Network visualizations, often in the form of node-link diagrams, are an effective means to understand relationships between entities, discover entities with interesting characteristics, and to identify clusters. While several existing tools allow users to visualize pre-defined networks, creating these networks from raw data remains a challenging task, often requiring users to program custom scripts or write complex SQL commands. Some existing tools also allow users to both visualize and model networks. Interaction techniques adopted by these tools often assume users know the exact conditions for defining edges in the resulting networks. This assumption may not always hold true, however. In cases where users do not know much about attributes in the dataset or when there are several attributes to choose from, users may not know which attributes they could use to formulate linking conditions. We propose an alternate interaction technique to model networks that allows users to demonstrate to the system a subset of nodes and links they wish to see in the resulting network. The system, in response, recommends conditions that can be used to model networks based on the specified nodes and links. In this paper, we show how such a demonstration-based interaction technique can be used to model networks by employing it in a prototype tool, Graphiti. Through multiple usage scenarios, we show how Graphiti not only allows users to model networks from a tabular dataset but also facilitates updating a pre-defined network with additional edge types.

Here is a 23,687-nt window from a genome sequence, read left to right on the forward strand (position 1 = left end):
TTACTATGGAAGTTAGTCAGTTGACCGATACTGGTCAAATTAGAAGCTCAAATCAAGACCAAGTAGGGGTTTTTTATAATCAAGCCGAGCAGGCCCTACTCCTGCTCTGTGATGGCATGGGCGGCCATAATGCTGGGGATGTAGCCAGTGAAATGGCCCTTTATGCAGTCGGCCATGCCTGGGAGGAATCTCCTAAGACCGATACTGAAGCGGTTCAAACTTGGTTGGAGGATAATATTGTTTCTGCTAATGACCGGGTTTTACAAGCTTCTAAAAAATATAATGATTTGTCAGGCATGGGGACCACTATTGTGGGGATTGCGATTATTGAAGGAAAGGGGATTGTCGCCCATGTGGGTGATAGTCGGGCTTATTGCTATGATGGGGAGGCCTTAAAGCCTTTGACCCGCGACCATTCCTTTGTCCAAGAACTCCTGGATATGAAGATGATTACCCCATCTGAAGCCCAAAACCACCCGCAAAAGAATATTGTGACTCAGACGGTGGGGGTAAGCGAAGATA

The Computational Enterprise Science Lab focuses on the design, analysis, and management of complex enterprise systems (e.g. organizations, supply chains, business ecosystems) using information visualization, modeling/simulation, and system science approaches.